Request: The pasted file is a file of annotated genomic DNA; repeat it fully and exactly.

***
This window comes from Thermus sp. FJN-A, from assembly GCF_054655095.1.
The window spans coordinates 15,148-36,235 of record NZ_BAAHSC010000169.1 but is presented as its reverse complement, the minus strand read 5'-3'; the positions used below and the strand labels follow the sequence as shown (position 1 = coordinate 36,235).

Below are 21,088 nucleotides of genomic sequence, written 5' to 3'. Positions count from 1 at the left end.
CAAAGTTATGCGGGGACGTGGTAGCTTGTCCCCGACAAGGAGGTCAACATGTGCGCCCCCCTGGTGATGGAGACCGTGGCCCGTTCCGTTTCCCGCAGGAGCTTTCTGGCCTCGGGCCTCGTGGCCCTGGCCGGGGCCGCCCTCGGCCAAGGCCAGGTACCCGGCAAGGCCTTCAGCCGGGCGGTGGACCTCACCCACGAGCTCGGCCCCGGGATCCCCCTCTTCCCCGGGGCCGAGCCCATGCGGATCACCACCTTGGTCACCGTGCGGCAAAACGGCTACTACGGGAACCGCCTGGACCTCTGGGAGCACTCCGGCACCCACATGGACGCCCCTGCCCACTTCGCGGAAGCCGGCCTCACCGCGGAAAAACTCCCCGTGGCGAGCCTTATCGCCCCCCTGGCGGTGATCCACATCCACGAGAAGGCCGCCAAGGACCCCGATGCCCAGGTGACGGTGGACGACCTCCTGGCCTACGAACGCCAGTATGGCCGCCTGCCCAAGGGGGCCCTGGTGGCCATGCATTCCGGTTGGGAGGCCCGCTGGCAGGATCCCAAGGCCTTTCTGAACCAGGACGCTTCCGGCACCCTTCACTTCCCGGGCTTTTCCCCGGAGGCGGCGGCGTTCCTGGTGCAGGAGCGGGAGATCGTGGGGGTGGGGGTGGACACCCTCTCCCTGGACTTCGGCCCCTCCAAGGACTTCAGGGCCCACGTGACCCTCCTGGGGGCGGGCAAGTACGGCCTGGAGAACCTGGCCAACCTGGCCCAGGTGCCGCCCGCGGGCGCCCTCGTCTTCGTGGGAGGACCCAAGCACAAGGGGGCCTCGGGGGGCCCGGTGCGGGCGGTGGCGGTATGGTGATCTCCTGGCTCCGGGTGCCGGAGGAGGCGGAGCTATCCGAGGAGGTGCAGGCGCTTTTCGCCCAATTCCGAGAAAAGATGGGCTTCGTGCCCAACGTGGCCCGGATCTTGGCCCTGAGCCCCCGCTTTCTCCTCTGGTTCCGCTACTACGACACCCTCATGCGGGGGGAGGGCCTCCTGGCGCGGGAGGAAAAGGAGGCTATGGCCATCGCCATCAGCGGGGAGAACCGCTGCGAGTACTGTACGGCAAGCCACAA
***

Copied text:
This window comes from Thermus sp. FJN-A, from assembly GCF_054655095.1.
The window spans coordinates 15,148-36,235 of record NZ_BAAHSC010000169.1 but is presented as its reverse complement, the minus strand read 5'-3'; the positions used below and the strand labels follow the sequence as shown (position 1 = coordinate 36,235).

Below are 21,088 nucleotides of genomic sequence, written 5' to 3'. Positions count from 1 at the left end.
CAAAGTTATGCGGGGACGTGGTAGCTTGTCCCCGACAAGGAGGTCAACATGTGCGCCCCCCTGGTGATGGAGACCGTGGCCCGTTCCGTTTCCCGCAGGAGCTTTCTGGCCTCGGGCCTCGTGGCCCTGGCCGGGGCCGCCCTCGGCCAAGGCCAGGTACCCGGCAAGGCCTTCAGCCGGGCGGTGGACCTCACCCACGAGCTCGGCCCCGGGATCCCCCTCTTCCCCGGGGCCGAGCCCATGCGGATCACCACCTTGGTCACCGTGCGGCAAAACGGCTACTACGGGAACCGCCTGGACCTCTGGGAGCACTCCGGCACCCACATGGACGCCCCTGCCCACTTCGCGGAAGCCGGCCTCACCGCGGAAAAACTCCCCGTGGCGAGCCTTATCGCCCCCCTGGCGGTGATCCACATCCACGAGAAGGCCGCCAAGGACCCCGATGCCCAGGTGACGGTGGACGACCTCCTGGCCTACGAACGCCAGTATGGCCGCCTGCCCAAGGGGGCCCTGGTGGCCATGCATTCCGGTTGGGAGGCCCGCTGGCAGGATCCCAAGGCCTTTCTGAACCAGGACGCTTCCGGCACCCTTCACTTCCCGGGCTTTTCCCCGGAGGCGGCGGCGTTCCTGGTGCAGGAGCGGGAGATCGTGGGGGTGGGGGTGGACACCCTCTCCCTGGACTTCGGCCCCTCCAAGGACTTCAGGGCCCACGTGACCCTCCTGGGGGCGGGCAAGTACGGCCTGGAGAACCTGGCCAACCTGGCCCAGGTGCCGCCCGCGGGCGCCCTCGTCTTCGTGGGAGGACCCAAGCACAAGGGGGCCTCGGGGGGCCCGGTGCGGGCGGTGGCGGTATGGTGATCTCCTGGCTCCGGGTGCCGGAGGAGGCGGAGCTATCCGAGGAGGTGCAGGCGCTTTTCGCCCAATTCCGAGAAAAGATGGGCTTCGTGCCCAACGTGGCCCGGATCTTGGCCCTGAGCCCCCGCTTTCTCCTCTGGTTCCGCTACTACGACACCCTCATGCGGGGGGAGGGCCTCCTGGCGCGGGAGGAAAAGGAGGCTATGGCCATCGCCATCAGCGGGGAGAACCGCTGCGAGTACTGTACGGCAAGCCACAA